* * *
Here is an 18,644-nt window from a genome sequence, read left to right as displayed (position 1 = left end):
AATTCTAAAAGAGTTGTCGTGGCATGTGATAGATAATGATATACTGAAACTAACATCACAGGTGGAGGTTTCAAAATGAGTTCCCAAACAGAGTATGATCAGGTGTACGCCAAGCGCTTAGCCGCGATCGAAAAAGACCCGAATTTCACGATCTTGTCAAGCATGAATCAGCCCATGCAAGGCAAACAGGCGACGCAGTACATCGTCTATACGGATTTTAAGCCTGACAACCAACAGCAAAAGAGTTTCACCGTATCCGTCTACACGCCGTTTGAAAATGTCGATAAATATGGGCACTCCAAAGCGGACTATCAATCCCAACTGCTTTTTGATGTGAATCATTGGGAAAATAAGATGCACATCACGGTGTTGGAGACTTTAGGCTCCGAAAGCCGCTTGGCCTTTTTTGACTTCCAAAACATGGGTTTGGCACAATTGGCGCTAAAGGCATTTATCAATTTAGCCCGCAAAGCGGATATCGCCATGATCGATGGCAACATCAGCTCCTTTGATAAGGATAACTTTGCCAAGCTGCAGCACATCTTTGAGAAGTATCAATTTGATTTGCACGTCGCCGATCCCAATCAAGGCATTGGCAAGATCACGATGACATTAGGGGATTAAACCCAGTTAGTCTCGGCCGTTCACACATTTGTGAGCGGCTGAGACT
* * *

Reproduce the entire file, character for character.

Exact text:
Here is an 18,644-nt window from a genome sequence, read left to right as displayed (position 1 = left end):
AATTCTAAAAGAGTTGTCGTGGCATGTGATAGATAATGATATACTGAAACTAACATCACAGGTGGAGGTTTCAAAATGAGTTCCCAAACAGAGTATGATCAGGTGTACGCCAAGCGCTTAGCCGCGATCGAAAAAGACCCGAATTTCACGATCTTGTCAAGCATGAATCAGCCCATGCAAGGCAAACAGGCGACGCAGTACATCGTCTATACGGATTTTAAGCCTGACAACCAACAGCAAAAGAGTTTCACCGTATCCGTCTACACGCCGTTTGAAAATGTCGATAAATATGGGCACTCCAAAGCGGACTATCAATCCCAACTGCTTTTTGATGTGAATCATTGGGAAAATAAGATGCACATCACGGTGTTGGAGACTTTAGGCTCCGAAAGCCGCTTGGCCTTTTTTGACTTCCAAAACATGGGTTTGGCACAATTGGCGCTAAAGGCATTTATCAATTTAGCCCGCAAAGCGGATATCGCCATGATCGATGGCAACATCAGCTCCTTTGATAAGGATAACTTTGCCAAGCTGCAGCACATCTTTGAGAAGTATCAATTTGATTTGCACGTCGCCGATCCCAATCAAGGCATTGGCAAGATCACGATGACATTAGGGGATTAAACCCAGTTAGTCTCGGCCGTTCACACATTTGTGAGCGGCTGAGACT